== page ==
As explained in the foregoing, according to the present invention, a window structure having a bandgap larger than that of the other part is formed at the light exit facet in a state where impurity atoms for forming the window structure are not diffused into the active layer, thereby allowing a semiconductor laser having high output and high reliability to be realized.

From the invention thus described, it will be obvious that the invention may be varied in many ways. Such variations are not to be regarded as a departure from the spirit and scope of the invention, and all such modifications as would be obvious to one skilled in the art are intended for inclusion within the scope of the following claims.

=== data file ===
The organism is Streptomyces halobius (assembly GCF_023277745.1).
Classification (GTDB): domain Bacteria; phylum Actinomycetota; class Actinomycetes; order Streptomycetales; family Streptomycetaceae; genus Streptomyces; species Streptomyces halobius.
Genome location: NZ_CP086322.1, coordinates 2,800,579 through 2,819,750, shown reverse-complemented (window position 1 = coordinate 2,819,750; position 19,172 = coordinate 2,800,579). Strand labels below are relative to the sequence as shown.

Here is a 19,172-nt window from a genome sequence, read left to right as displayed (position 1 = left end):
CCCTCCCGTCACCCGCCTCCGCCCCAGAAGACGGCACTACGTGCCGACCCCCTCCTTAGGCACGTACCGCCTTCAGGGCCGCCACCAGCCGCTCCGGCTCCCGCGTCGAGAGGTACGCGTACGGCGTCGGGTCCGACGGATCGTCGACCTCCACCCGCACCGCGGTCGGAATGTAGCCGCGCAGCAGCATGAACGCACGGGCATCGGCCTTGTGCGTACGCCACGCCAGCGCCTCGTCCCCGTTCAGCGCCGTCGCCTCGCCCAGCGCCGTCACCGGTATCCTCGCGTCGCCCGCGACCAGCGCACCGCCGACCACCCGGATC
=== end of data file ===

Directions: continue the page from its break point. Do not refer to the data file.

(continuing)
Patent Citations
Cited PatentFiling datePublication dateApplicantTitle
US4845725 *May 20, 1987Jul 4, 1989Spectra Diode Laboratories, Inc.Window laser with high power reduced divergence output
US5469457 *Nov 10, 1993Nov 21, 1995Mitsubishi Denki Kabushiki KaishaSemiconductor laser with COD preventing disordered regions
US5573976 *Nov 9, 1995Nov 12, 1996Mitsubishi Denki Kabushiki KaishaMethod of fabricating semiconductor laser
US5574741 *Jan 8, 1993Nov 12, 1996Mitsubishi Denki Kabushiki KaishaSemiconductor laser with superlattice cladding layer
US5737351 *Jun 3, 1996Apr 7, 1998Mitsubishi Denki Kabushiki KaishaSemiconductor laser including ridge structure extending between window regions
US5764669 *Jan 11, 1996Jun 9, 1998Mitsubishi Denki Kabushiki KaishaSemiconductor laser including disordered window regions